Left my camera behind at my apartment this a.m., and only now (10:00 p.m.) am I back. Took some good portraits of Dearest at her request, using her son’s camera, so I may add one of those later. For now, the ancient B&W shot of me relaxing in the sun back in the 1960s is fine. I still feel like that most of the time.
Okay, I’ll be honest: I feel like shit. I’ve been coughing for over a week, not a bad or deep cough, just an annoying one that’s constantly there, dry and unproductive. It wears me out and makes it difficult to complete a sentence. Which brings me to a favorite gripe – the feeble and misleading names we use for common illnesses.
Take “cough” for example. I am coughing, yes, but why do I say, “I have a cough”? Or even worse, “I have a cold.” What does cold have to do with anything? I thought scientists have proved that people who sit in a draft with their feet in ice water don’t come down with “colds” any more frequently than a control group with their feet in chicken soup – okay, I’m making up the chicken soup part, but the disease we call a cold is caused my one of the hundreds of rhinoviruses; “rhino” being Greek for “nose,” hence the animal with a horn protruding from its, well, nose, is called a “rhino,” or “nose.” Wouldn’t it be better to say, “I have a rhino,” when we’re sniffling and sneezing and coughing?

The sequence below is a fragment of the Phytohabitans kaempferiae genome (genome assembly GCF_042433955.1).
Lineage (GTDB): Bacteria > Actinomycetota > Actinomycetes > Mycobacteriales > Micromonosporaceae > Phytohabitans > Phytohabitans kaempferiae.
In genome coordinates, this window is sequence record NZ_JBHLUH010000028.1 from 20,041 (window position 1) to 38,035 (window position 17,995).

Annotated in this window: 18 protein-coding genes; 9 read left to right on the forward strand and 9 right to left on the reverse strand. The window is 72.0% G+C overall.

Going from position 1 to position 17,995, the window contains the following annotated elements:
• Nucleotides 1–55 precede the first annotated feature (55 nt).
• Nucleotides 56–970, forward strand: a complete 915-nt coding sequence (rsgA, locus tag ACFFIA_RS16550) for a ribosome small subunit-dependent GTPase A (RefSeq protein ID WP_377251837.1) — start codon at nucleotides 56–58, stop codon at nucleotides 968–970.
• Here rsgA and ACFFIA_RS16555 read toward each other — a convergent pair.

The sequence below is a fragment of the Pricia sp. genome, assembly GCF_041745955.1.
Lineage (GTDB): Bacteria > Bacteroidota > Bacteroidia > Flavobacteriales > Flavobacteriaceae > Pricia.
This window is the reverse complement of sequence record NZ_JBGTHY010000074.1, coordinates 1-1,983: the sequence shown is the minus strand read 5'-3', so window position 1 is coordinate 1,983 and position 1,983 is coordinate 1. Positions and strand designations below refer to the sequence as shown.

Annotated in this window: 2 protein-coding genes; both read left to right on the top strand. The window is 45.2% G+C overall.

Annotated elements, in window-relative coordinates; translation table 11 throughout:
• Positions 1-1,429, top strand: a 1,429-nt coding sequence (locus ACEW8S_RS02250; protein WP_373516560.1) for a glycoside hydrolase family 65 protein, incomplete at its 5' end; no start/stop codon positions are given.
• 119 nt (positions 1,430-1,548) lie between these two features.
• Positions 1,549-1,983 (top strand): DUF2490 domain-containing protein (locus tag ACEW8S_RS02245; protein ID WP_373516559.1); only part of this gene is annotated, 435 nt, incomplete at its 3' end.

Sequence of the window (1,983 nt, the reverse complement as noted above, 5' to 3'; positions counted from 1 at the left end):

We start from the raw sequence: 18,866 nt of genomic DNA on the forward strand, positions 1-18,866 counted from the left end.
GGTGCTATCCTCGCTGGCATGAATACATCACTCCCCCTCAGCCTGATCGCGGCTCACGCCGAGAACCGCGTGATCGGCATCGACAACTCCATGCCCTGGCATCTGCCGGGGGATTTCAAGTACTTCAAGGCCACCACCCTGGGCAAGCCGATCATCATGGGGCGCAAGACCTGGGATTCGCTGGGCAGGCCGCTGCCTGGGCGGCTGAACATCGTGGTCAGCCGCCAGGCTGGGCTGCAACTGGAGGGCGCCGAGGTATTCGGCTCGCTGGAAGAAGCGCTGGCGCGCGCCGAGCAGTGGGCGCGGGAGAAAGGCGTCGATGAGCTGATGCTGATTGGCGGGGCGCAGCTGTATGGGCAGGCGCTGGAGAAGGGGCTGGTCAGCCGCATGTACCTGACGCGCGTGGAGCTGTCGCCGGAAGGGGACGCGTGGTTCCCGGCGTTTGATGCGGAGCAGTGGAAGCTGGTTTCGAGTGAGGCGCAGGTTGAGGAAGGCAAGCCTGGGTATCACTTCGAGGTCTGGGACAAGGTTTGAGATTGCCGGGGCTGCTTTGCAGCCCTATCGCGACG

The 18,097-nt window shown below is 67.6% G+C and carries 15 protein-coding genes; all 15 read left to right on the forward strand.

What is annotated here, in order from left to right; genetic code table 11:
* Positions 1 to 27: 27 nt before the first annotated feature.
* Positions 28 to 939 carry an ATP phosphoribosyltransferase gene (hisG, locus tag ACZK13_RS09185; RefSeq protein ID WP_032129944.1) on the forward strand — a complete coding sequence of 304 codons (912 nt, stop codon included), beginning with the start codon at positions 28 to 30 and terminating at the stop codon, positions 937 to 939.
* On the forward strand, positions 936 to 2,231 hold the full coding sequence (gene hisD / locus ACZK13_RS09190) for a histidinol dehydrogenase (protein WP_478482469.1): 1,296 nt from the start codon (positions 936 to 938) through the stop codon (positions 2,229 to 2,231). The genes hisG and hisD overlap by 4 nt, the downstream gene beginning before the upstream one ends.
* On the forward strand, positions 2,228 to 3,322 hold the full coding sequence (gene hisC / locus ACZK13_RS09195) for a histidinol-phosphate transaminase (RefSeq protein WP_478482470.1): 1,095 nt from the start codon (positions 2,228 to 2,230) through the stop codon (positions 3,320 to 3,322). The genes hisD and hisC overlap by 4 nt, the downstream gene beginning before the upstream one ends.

And don’t get me started on “stomach flu.” Influenza is a respiratory disease, which means it gets in your lungs. The “flu” has nothing whatsoever to do with the stomach. What you’ve got is gastroenteritis, usually accompanied by “the runs,” need I say more? The trots? Anyway, “I’ve got a stomach bug” would be preferable to “flu,” but I really like the lilt of “gastroenteritis.” If you can come up with a short form other that “gastro,” let me know. (Sounds too much like “Castro,” who is also a pain the butt.)
Now that I’ve made you all sick, have a nice *achoo* day.